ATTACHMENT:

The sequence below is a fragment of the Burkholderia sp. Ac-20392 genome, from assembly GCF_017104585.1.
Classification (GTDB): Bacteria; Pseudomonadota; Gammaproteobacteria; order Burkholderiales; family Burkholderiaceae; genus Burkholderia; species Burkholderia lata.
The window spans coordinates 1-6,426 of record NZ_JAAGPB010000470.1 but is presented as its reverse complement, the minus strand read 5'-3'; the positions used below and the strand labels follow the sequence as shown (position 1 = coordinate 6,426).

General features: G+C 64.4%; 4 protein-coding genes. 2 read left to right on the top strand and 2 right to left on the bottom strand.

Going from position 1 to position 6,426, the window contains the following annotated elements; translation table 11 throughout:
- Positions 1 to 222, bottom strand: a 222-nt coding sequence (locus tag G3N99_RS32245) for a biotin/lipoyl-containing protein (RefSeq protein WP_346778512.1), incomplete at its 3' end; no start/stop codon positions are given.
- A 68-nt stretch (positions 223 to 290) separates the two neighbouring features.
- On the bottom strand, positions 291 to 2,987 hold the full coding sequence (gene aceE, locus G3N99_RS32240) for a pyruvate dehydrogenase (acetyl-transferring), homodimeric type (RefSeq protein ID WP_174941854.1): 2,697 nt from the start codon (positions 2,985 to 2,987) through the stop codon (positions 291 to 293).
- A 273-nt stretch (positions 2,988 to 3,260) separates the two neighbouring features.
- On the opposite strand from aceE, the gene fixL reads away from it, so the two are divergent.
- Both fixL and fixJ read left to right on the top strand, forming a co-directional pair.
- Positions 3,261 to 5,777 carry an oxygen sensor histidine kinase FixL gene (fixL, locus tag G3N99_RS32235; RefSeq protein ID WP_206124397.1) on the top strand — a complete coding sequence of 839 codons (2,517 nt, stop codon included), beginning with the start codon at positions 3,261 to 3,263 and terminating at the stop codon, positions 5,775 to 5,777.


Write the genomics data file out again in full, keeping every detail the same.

The sequence below is a fragment of the Burkholderia sp. Ac-20392 genome, from assembly GCF_017104585.1.
Classification (GTDB): Bacteria; Pseudomonadota; Gammaproteobacteria; order Burkholderiales; family Burkholderiaceae; genus Burkholderia; species Burkholderia lata.
The window spans coordinates 1-6,426 of record NZ_JAAGPB010000470.1 but is presented as its reverse complement, the minus strand read 5'-3'; the positions used below and the strand labels follow the sequence as shown (position 1 = coordinate 6,426).

General features: G+C 64.4%; 4 protein-coding genes. 2 read left to right on the top strand and 2 right to left on the bottom strand.

Going from position 1 to position 6,426, the window contains the following annotated elements; translation table 11 throughout:
- Positions 1 to 222, bottom strand: a 222-nt coding sequence (locus tag G3N99_RS32245) for a biotin/lipoyl-containing protein (RefSeq protein WP_346778512.1), incomplete at its 3' end; no start/stop codon positions are given.
- A 68-nt stretch (positions 223 to 290) separates the two neighbouring features.
- On the bottom strand, positions 291 to 2,987 hold the full coding sequence (gene aceE, locus G3N99_RS32240) for a pyruvate dehydrogenase (acetyl-transferring), homodimeric type (RefSeq protein ID WP_174941854.1): 2,697 nt from the start codon (positions 2,985 to 2,987) through the stop codon (positions 291 to 293).
- A 273-nt stretch (positions 2,988 to 3,260) separates the two neighbouring features.
- On the opposite strand from aceE, the gene fixL reads away from it, so the two are divergent.
- Both fixL and fixJ read left to right on the top strand, forming a co-directional pair.
- Positions 3,261 to 5,777 carry an oxygen sensor histidine kinase FixL gene (fixL, locus tag G3N99_RS32235; RefSeq protein ID WP_206124397.1) on the top strand — a complete coding sequence of 839 codons (2,517 nt, stop codon included), beginning with the start codon at positions 3,261 to 3,263 and terminating at the stop codon, positions 5,775 to 5,777.